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Israeli military court begins hearing appeals on sentence of Elor Azarya

May 3, 2017 12:34 P.M. (Updated: May 3, 2017 8:36 P.M.)
(File)
BETHLEHEM (Ma’an) -- An Israeli military court started to hear appeals Wednesday morning regarding the case of Israeli soldier Elor Azarya, who was sentenced in February to 18 months in prison for the filmed, execution-style shooting of 21-year-old Abd al-Fattah al-Sharif.

Prior to the sentencing, the case had already been denounced as a “show trial” for focusing on the case to distract from a wider culture of impunity for Israeli forces, as Azarya was charged with manslaughter for what was termed by rights groups as an “extrajudicial execution” and by the victim’s family as “cold-blooded murder.”

Following the announcement of the 18-month sentence, the al-Sharif family said they were "not surprised" about the lenient sentence -- noting that the soldier received less prison time than a Palestinian child would for throwing stones.

Azarya’s defense team has appealed both the manslaughter conviction and the 18-month jail sentence for being too harsh, while the Israeli military prosecution has submitted an appeal to increase the sentence.

The argument behind the prosecution's appeal was that Azarya’s sentence was not congruent with the ruling of the judges, who had given a detailed refutation of nearly every claim made by the defense team when they convicted him, and accepted the prosecution’s argument that the soldier committed an unjustified revenge killing.

Al-Sharif was shot and seriously wounded after allegedly stabbing another Israeli soldier, and after he was left bleeding on the ground for some ten minutes, Azarya shot him in the head, with a number of witnesses quoting him as saying "This dog is still alive" and "This terrorist deserves to die" before he pulled the trigger.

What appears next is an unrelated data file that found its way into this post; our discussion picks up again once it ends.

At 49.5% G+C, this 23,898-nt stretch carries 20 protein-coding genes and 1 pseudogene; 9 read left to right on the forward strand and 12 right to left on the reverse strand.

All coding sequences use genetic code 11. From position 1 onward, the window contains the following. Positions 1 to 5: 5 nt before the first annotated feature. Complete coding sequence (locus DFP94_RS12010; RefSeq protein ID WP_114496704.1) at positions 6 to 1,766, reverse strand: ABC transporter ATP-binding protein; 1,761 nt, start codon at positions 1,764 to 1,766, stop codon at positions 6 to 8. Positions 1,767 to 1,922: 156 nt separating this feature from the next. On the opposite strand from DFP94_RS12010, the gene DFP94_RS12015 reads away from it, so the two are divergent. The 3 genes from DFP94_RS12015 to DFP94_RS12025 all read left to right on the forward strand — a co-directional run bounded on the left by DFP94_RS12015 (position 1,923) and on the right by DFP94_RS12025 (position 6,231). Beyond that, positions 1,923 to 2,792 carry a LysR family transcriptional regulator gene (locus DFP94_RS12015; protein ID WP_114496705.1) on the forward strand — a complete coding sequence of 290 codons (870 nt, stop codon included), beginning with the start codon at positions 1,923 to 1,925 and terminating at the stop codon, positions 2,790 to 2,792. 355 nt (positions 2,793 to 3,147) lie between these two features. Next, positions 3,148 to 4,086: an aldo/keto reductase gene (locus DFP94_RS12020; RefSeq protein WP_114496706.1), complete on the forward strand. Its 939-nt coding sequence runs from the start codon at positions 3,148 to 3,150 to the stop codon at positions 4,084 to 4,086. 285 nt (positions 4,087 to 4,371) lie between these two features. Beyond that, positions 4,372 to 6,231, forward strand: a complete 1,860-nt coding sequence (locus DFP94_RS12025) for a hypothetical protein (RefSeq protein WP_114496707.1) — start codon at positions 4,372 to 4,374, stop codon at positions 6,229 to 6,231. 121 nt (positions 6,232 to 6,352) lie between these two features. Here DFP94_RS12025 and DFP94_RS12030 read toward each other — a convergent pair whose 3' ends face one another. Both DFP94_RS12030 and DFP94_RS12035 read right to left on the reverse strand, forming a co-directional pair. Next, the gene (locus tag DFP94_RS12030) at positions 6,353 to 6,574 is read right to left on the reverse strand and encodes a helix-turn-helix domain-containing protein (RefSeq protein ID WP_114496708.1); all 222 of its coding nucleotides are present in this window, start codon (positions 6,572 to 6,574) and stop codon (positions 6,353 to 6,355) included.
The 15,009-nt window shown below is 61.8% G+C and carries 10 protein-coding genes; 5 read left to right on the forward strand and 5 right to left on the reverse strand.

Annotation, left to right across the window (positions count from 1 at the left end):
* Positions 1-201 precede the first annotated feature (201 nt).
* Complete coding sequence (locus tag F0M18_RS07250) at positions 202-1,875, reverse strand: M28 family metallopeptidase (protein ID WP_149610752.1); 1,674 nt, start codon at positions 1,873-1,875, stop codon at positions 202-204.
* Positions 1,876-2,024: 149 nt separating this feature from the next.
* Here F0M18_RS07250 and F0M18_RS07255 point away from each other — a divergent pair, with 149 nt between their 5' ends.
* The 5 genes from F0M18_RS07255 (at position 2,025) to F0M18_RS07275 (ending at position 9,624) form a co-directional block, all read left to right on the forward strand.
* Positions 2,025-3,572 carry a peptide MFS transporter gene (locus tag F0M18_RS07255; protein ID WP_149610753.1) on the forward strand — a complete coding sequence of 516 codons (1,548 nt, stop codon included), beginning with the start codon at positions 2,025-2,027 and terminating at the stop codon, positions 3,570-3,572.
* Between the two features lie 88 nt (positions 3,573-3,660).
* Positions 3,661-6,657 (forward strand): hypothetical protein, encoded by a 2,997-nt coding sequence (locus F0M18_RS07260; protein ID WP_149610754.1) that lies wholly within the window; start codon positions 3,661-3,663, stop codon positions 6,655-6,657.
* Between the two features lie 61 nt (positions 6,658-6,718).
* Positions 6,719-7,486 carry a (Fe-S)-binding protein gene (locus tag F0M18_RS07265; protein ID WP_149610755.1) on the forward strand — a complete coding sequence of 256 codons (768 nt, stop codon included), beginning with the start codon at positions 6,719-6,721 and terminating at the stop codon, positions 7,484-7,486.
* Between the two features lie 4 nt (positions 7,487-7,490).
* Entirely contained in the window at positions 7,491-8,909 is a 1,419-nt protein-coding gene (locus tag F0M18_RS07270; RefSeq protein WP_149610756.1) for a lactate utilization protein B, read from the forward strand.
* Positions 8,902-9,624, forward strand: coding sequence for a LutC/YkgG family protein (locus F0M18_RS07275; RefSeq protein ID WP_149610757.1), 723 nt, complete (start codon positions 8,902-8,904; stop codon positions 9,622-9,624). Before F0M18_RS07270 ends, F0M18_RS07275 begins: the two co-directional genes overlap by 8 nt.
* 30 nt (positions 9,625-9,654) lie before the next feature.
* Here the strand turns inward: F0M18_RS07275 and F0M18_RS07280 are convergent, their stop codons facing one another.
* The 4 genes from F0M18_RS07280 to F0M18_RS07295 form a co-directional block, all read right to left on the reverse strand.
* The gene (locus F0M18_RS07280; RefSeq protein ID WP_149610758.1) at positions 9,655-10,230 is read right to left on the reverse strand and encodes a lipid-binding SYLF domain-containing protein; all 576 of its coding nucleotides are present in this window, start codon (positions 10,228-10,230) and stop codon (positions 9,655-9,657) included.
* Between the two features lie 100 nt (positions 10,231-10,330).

According to Israeli news site Ynet, Azarya’s appeal argued that the judges who sentenced him ignored “a plethora” of evidence in his favor, and that the military’s investigation contained “biased” witnesses that established the suspicion against him, as Israeli commanders at the scene of the shooting gave harsh testimonies against the young soldier, denouncing him for committing an unjustified killing.

Azarya's attorney also reportedly submitted a request to the appeals court to receive investigation materials of 15 similar cases in order to present them as evidence that support Azarya's innocence.

Azarya was the only member of Israeli forces to be charged with killing a Palestinian in 2016 -- when at least 109 Palestinians were shot and killed by Israeli forces and settlers -- according to Human Rights Watch.

According to rights group Yesh Din, of the 186 criminal investigations opened by the Israeli army into suspected offenses against Palestinians in 2015, just four yielded indictments.

The appeal process will begin with the first of two hearings in which the parties will present their cases, a second hearing will be held next week, and a third discussion will be scheduled if necessary, according to Ynet.
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